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Six myths and misconceptions around lower back pain

Andrew McCarterConsultant Spinal Physiotherapist Andrew McCarter [pictured] tackles commonly held beliefs including bad posture, lifting, a weak core, and the back’s vulnerability.

Does a bad posture cause back pain? Should I exercise if I have a bad back? Do I need to improve my core?

Although a common condition, people often have a lot of questions and nervousness when it comes to treating their back pain. But, according to Andrew McCarter, a Consultant Spinal Physiotherapist at King’s College Hospital NHS Foundation Trust (FT), this shouldn’t be the case.

In a blog for King’s Health Partners, he sets out six common myths and misconceptions around lower back pain.

‘A delicate structure that requires protection’

While back pain can be very painful and worrying, it is very common and rarely dangerous.

A total of 84% of people worldwide will experience back pain during their lifetime. It's equally common across all age groups. Mostly people recover reasonably quickly, and many recover without requiring treatment. Some people experience repeated episodes of back pain, but again these are rarely dangerous.

Yet we tend to think and manage back pain differently to other musculoskeletal issues such as knee pain or a sprained ankle. Historically the back has been considered a delicate structure that requires protection.

One of the issues is we tend to only hear negative things about back pain and the recovery from back pain, and there are a lot of myths and misconceptions out there. Therefore, when we do have back pain or sprain our backs we are already on the back foot. We are often more worried than if it was a sprained ankle, for example.

Yet we need to reframe this and manage the back like any other area of the body - by actively managing it. Not by waiting for it to improve before we get back to normal but instead having techniques to help it get better so that we can return to our important activities and prevent long term problems.

Myth number one: your back is vulnerable to damage

This is not the case. Another issue with the spine is an assumption that it is weak and needs to be protected. The spine is robust, adaptable, and has multiple muscles and ligaments to help it stay strong and help us function.

This belief that our backs are vulnerable is often reinforced and perpetuated by what we read and the ‘treatments’ and ‘cures’ that are offered. We often hear about joints being out of place, your pelvis being misaligned or your disc has slipped. No wonder these ideas often promote fear, and protective movement patterns, avoidance of activity, and disability.

From the outset I want to reassure people that this is not the case. Treatments are then offered to put these structures back into place. While many will experience short-term relief after these treatments, any benefit is due to changes in the nervous system and muscle relaxation, not due to realigning of discs and joints.

Myth number two: a weak core is to blame

This belief that your back is vulnerable and weak has also led to core exercises becoming very popular. Yet research has shown it is no more effective than other types of exercise for back pain.

The idea that we need to ‘hold in our core’ has become so popular with some people that it can sometimes lead to further problems – especially if they are holding in their core during normal everyday movements, positions and activities – as this increases muscle tension, overworks the muscles and puts more pressure on joints. Therefore core exercises can further increase stiffness which is often the cause of ongoing back pain in the first place.

It is no wonder then if you do have to reach for something quickly it often hurts more and might feel like you will’ break in half’ as I hear so often. This is not because you have damaged your back but because of muscle tension, however this can reinforce the belief that your back issue must be serious and you need to be even more careful.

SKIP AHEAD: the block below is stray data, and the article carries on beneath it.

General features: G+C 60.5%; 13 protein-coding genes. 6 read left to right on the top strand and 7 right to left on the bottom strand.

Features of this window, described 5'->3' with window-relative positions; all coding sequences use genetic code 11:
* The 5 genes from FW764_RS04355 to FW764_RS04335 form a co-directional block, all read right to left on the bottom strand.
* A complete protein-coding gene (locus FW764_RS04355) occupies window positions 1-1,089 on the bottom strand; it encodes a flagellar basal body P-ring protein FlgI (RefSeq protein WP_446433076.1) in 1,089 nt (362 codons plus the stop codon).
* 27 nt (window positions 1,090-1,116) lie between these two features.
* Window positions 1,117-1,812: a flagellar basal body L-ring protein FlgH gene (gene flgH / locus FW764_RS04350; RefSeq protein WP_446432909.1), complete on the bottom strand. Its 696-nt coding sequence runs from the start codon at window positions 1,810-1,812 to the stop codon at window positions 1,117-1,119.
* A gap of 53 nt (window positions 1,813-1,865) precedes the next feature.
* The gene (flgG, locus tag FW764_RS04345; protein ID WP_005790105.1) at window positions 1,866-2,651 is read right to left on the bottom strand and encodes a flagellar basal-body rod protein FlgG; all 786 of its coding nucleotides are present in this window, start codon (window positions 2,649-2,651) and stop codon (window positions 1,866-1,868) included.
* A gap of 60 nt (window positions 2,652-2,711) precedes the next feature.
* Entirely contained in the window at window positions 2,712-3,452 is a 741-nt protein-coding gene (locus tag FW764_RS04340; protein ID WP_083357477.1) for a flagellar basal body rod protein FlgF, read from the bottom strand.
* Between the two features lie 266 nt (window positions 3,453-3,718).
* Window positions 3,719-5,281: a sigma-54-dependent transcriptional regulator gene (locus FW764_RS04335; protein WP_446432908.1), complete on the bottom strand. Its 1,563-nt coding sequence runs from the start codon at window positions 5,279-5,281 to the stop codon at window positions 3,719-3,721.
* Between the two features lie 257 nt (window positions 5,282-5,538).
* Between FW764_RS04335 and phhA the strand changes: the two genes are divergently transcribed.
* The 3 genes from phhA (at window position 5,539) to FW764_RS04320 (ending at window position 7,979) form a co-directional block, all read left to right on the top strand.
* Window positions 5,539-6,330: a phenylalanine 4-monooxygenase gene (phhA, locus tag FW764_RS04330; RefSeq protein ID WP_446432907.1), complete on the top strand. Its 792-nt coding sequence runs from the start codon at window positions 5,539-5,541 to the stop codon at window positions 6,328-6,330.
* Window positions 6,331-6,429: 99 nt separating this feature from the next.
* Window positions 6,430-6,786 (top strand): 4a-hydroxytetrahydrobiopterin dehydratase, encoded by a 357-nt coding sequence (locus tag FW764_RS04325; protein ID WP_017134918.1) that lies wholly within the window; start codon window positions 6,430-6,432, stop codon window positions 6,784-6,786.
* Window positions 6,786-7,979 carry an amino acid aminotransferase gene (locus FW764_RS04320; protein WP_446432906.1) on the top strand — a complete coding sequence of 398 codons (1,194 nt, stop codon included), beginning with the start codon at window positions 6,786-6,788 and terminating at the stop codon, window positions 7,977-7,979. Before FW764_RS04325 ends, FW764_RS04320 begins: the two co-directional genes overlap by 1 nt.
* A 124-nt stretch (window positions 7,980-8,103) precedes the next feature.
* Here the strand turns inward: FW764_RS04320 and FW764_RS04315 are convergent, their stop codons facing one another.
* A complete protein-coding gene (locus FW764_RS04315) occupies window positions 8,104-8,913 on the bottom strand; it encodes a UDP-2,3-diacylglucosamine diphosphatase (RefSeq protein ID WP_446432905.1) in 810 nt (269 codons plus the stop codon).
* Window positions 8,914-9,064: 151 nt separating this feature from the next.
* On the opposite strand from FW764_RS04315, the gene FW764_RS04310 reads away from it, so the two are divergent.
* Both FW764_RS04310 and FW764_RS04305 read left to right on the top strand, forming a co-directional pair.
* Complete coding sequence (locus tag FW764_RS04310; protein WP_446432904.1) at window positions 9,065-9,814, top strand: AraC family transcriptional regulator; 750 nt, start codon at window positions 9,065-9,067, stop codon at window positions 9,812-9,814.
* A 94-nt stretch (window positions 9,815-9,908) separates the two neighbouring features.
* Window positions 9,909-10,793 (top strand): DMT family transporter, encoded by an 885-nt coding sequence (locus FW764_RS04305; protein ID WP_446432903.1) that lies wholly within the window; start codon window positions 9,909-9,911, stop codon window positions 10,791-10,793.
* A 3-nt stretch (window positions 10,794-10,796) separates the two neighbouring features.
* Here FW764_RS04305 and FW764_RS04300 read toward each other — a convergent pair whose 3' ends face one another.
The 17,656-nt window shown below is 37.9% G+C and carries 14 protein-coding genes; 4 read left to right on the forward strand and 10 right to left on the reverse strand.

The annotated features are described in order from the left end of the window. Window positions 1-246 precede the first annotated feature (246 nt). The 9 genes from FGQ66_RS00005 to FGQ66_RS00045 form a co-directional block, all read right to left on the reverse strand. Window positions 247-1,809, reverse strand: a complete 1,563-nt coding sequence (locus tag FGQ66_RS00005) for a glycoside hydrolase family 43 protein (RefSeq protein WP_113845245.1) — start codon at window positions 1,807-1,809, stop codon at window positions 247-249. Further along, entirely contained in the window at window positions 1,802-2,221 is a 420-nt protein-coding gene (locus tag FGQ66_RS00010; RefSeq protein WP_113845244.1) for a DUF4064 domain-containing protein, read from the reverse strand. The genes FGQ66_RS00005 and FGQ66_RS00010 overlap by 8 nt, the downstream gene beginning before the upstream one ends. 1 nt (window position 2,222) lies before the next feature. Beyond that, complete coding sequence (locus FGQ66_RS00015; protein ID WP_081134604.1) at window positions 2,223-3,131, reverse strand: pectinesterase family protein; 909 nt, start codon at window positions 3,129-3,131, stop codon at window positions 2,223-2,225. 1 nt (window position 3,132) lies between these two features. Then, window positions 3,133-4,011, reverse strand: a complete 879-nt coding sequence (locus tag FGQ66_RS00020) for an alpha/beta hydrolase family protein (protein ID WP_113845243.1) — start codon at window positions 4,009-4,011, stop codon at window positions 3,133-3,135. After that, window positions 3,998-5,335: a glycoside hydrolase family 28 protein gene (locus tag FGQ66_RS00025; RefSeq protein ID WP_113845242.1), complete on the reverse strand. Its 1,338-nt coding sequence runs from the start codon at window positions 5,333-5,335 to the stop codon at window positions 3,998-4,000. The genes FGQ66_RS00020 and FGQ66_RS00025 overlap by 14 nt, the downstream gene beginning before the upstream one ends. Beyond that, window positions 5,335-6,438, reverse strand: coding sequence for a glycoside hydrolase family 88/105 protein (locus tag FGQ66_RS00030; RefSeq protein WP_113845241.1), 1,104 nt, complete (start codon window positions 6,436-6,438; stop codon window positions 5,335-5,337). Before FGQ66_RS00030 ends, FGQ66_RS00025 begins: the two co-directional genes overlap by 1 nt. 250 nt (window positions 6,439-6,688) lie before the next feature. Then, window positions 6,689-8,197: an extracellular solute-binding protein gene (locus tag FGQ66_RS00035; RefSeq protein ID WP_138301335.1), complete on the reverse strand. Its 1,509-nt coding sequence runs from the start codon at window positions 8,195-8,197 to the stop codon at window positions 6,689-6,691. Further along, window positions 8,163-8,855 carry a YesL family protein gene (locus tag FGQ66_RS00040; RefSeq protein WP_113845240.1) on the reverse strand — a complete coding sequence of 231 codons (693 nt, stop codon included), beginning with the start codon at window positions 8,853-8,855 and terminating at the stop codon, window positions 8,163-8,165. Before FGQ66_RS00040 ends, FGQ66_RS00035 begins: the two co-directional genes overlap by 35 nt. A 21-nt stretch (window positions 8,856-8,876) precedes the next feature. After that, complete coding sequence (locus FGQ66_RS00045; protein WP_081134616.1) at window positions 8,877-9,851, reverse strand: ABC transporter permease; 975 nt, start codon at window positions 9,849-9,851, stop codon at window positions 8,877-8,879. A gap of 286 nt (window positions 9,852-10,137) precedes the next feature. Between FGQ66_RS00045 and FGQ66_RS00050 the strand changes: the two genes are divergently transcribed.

So you continue to further adjust and modify your normal movement. You stop bending. You keep your core contracted when you move, hold your breath when bending/ lifting, start using a back support. You ask for a new chair at work or a standing desk, but all of this reduces our day-to-day movement and can maintain and increase muscle tension and increase fear.

When a child bends they don’t consciously think about the movement, they don’t hold their breath or tense their core. They just bend. The body is clever enough to work out what is required to bend and lift. We confuse the body when we force ourselves to move differently. This is often common and necessary initially after an injury but these habits need to then be reduced as we get better. It is often these new habits, these maladaptive or unnatural movements that cause persistent symptoms, and lead to ongoing pain, stiffness and fear, and increase the likelihood of reoccurrence as you have reduced your variability of movement.

Movement should be unconscious and that should be the target to aim for when you are trying to get over an episode of back pain.

The key is trying to move in a relaxed and ‘normal’ way when you have back pain. We need to vary our movement as much as possible and not limit it.

Myth number three: back pain is caused by bad posture

I am sure you have heard that back pain is caused by bad posture or slouching, or someone tells you the importance of standing or sitting upright. The right posture for one person is not necessarily the same for another person. Posture is somewhat genetic. Yet people are told of the importance of sitting up straight, not to slouch.

While slouching is often blamed, there is no scientific evidence to support this as a cause of back pain. In fact, recommending an upright rigid posture can increase muscle tension and does not allow muscles to relax which can potentially exacerbate symptoms.

In clinic I often see people with back pain, sitting bolt upright in their chair or moving in a robotic manner as they have read or been told that is what they should do or unfortunately what society has deemed we should do. When you ask them how it feels they often say not very comfortable but they assume it must be helping as it is such a commonly held belief.

In saying that, if sitting upright is comfortable when you have back pain then that’s fine. But if this feels uncomfortable then simply don’t do it.

Varying sitting posture throughout the day is probably better than trying to retain one optimal position. It is inactivity and static postures that can lead to discomfort, not that one posture is particularly bad or good.